“The desirability to modify storms to support military objectives is the most aggressive and controversial type of weather-modification. The damage caused by storms is indeed horrendous. For instance, a tropical storm has an energy equal to 10,000 one-megaton hydrogen bombs, and in 1992 Hurricane Andrew totally destroyed Homestead AFB, Florida, caused the evacuation of most military aircraft in the southeastern US, and resulted in $15.5 billion of damage.” The controversial document states: “At any instant there are approximately 2,000 thunderstorms taking place. In fact 45,000 thunderstorms, which contain heavy rain, hail, microbursts, wind shear, and lightning form daily. Anyone who has flown frequently on commercial aircraft has probably noticed the extremes that pilots will go to avoid thunderstorms. The danger of thunderstorms was clearly shown in August 1985 when a jumbo jet crashed killing 137 people after encountering microburst wind shears during a rain squall. These forces of nature impact all aircraft and even the most advanced fighters of 1996 make every attempt to avoid a thunderstorm.” Once again, speculating on the future, the authors ask an important question: “Will bad weather remain an aviation hazard in 2025?” Their response follows: “The answer, unfortunately, is ‘yes,’ but projected advances in technology over the next 30 years will diminish the hazard potential. Computer-controlled flight systems will be able to ‘autopilot’ aircraft through rapidly changing winds. Aircraft will also have highly accurate, onboard sensing systems that can instantaneously ‘map’ and automatically guide the aircraft through the safest portion of a storm cell. Aircraft are envisioned to have hardened electronics that can withstand the effects of lightning strikes and may also have the capability to generate a surrounding electropotential field that will neutralize or repel lightning strikes.
“Assuming that the US achieves some or all of the above outlined aircraft technical advances and maintains the technological ‘weather edge’ over its potential adversaries, we can next look at how we could modify the battlespace weather to make the best use of our technical advantage.” If storms do become future weapons of choice, precisely how might this be achieved? The answer might already be available. The USAF 2025 team carefully addressed the scientific issues surrounding this very question: “Weather-modification technologies might involve techniques that would increase latent heat release in the atmosphere, provide additional water vapor for cloud cell development, and provide additional surface and lower atmospheric heating to increase atmospheric instability.” Critical to the success of any attempt to trigger a storm cell, noted the authors, “…is the pre-existing atmospheric conditions locally and regionally.” That’s to say, the atmosphere must already be “conditionally unstable and the large-scale dynamics must be supportive of vertical cloud development. The focus of the weather-modification effort would be to provide additional ‘conditions’ that would make the atmosphere unstable enough to generate cloud and eventually storm cell development. The path of storm cells once developed or enhanced is dependent not only on the mesoscale dynamics of the storm but the regional and synoptic (global) scale atmospheric wind flow patterns in the area which are currently not subject to human control.”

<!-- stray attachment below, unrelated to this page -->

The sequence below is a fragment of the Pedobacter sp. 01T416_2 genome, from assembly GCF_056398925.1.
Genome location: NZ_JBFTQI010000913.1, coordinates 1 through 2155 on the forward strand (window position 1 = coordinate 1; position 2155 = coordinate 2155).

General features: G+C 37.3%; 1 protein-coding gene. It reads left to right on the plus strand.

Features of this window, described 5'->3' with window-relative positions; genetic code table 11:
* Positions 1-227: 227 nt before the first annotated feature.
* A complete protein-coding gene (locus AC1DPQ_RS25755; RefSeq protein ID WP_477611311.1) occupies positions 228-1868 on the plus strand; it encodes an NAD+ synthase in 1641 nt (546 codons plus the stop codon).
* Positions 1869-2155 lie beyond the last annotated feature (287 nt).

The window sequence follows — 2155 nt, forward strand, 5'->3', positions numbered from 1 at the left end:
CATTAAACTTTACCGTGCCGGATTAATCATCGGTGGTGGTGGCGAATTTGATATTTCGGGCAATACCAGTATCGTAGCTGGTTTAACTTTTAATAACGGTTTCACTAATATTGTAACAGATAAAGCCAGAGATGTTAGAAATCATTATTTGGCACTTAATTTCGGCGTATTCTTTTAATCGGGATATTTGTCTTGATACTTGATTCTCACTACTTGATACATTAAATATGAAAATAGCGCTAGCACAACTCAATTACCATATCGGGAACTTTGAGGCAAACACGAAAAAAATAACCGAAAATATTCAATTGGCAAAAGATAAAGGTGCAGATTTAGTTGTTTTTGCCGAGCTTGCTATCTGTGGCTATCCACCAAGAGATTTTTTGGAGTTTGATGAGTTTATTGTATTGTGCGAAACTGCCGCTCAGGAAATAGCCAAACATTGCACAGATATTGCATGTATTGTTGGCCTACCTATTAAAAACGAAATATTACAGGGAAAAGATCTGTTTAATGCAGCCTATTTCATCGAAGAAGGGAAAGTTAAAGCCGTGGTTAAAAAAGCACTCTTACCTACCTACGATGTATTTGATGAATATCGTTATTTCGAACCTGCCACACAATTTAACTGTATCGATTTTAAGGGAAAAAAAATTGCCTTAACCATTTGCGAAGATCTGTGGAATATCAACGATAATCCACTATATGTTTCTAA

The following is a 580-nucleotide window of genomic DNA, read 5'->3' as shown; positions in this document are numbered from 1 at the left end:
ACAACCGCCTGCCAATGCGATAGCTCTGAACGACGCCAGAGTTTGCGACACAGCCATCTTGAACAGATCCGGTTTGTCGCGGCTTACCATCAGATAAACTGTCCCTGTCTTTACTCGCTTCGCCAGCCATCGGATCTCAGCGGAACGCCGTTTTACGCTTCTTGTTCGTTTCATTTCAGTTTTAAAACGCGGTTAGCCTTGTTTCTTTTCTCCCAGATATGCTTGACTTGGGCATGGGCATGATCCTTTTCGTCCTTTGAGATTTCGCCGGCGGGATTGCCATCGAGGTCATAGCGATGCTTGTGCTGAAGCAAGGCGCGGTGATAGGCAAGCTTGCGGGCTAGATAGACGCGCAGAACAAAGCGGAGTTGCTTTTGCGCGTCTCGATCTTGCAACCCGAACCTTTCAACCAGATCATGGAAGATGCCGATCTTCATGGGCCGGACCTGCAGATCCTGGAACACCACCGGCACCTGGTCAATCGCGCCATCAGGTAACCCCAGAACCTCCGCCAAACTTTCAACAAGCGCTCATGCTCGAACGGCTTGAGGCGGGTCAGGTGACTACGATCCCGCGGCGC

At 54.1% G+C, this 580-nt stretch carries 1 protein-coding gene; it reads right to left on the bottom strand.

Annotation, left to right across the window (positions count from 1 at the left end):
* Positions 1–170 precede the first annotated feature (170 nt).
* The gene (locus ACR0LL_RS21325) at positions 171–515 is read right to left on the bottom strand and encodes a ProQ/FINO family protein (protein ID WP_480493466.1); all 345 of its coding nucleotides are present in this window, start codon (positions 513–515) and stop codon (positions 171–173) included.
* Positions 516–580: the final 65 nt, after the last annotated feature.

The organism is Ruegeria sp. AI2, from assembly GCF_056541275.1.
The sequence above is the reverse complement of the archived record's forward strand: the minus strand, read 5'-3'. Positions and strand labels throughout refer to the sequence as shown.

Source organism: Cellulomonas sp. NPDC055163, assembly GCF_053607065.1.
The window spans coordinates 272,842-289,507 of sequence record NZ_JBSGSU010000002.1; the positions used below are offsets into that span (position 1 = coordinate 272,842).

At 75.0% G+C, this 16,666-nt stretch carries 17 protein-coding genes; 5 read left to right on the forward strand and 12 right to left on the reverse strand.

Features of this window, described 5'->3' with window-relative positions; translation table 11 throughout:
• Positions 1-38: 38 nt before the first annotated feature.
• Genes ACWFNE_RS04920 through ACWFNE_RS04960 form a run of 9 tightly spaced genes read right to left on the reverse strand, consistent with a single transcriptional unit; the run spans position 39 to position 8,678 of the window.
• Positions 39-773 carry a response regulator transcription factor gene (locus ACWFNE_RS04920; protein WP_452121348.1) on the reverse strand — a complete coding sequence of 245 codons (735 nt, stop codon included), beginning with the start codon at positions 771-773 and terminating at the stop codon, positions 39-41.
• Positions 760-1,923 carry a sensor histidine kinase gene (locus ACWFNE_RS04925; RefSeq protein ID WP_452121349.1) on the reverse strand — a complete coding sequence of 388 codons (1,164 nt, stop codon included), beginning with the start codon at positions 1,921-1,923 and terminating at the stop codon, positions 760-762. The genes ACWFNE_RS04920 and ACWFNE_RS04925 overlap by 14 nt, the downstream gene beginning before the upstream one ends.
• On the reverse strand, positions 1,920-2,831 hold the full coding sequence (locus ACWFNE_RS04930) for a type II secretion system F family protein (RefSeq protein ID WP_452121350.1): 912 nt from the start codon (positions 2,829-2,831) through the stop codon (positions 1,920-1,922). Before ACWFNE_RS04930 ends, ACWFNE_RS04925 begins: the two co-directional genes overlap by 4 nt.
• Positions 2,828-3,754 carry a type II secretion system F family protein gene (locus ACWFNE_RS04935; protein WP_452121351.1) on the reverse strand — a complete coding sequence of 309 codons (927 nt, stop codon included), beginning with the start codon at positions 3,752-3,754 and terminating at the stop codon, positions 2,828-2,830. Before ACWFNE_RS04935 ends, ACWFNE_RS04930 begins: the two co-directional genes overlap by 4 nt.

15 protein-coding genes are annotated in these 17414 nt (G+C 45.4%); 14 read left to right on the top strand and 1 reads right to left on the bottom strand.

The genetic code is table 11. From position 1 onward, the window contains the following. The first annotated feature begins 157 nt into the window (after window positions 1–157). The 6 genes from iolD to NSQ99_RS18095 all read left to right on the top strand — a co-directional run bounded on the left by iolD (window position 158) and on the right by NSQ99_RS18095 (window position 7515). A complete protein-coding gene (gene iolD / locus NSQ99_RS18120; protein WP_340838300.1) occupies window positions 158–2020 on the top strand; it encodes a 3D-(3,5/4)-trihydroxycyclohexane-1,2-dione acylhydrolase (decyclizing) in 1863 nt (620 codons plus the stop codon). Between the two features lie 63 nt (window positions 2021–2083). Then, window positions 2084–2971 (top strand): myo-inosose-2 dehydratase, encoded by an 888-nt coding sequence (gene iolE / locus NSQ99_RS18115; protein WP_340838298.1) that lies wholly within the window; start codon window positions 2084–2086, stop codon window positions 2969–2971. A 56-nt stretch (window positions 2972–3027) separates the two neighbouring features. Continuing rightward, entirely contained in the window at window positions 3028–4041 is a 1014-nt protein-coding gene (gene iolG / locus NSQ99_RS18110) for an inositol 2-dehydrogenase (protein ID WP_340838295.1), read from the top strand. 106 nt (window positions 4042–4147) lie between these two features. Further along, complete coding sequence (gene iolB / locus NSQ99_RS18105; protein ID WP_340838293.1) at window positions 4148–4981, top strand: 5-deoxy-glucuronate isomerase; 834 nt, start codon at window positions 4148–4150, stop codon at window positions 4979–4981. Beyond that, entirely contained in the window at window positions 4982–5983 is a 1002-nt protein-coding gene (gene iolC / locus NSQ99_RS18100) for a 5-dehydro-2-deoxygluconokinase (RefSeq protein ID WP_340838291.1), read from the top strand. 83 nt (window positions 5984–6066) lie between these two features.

The Air Force conceded that “the technical hurdles for storm development in support of military operations are obviously greater than enhancing precipitation or dispersing fog as described earlier.” They added, however: “One area of storm research that would significantly benefit military operations is lightning modification. Most research efforts are being conducted to develop techniques to lessen the occurrence or hazards associated with lightning. This is important research for military operations and resource protection, but some offensive military benefit could be obtained by doing research on increasing the potential and intensity of lightning.” Now it’s time to take a look at the conclusions of the USAF 2025 report: “The lessons of history indicate a real weather-modification capability will eventually exist despite the risk. The drive exists. People have always wanted to control the weather and their desire will compel them to collectively and continuously pursue their goal. The motivation exists. The potential benefits and power are extremely lucrative and alluring for those who have the resources to develop it. This combination of drive, motivation, and resources will eventually produce the technology.
“History also teaches that we cannot afford to be without a weather-modification capability once the technology is developed and used by others. Even if we have no intention of using it, others will. To call upon the atomic weapon analogy again, we need to be able to deter or counter their capability with our own. Therefore, the weather and intelligence communities must keep abreast of the actions of others.” And, finally: “Weather-modification is a force multiplier with tremendous power that could be exploited across the full spectrum of war-fighting environments. From enhancing friendly operations or disrupting those of the enemy via small-scale tailoring of natural weather patterns to complete dominance of global communications and counter-space control, weather-modification offers the war fighter a wide-range of possible options to defeat or coerce an adversary. But, while offensive weather-modification efforts would certainly be undertaken by US forces with great caution and trepidation, it is clear that we cannot afford it.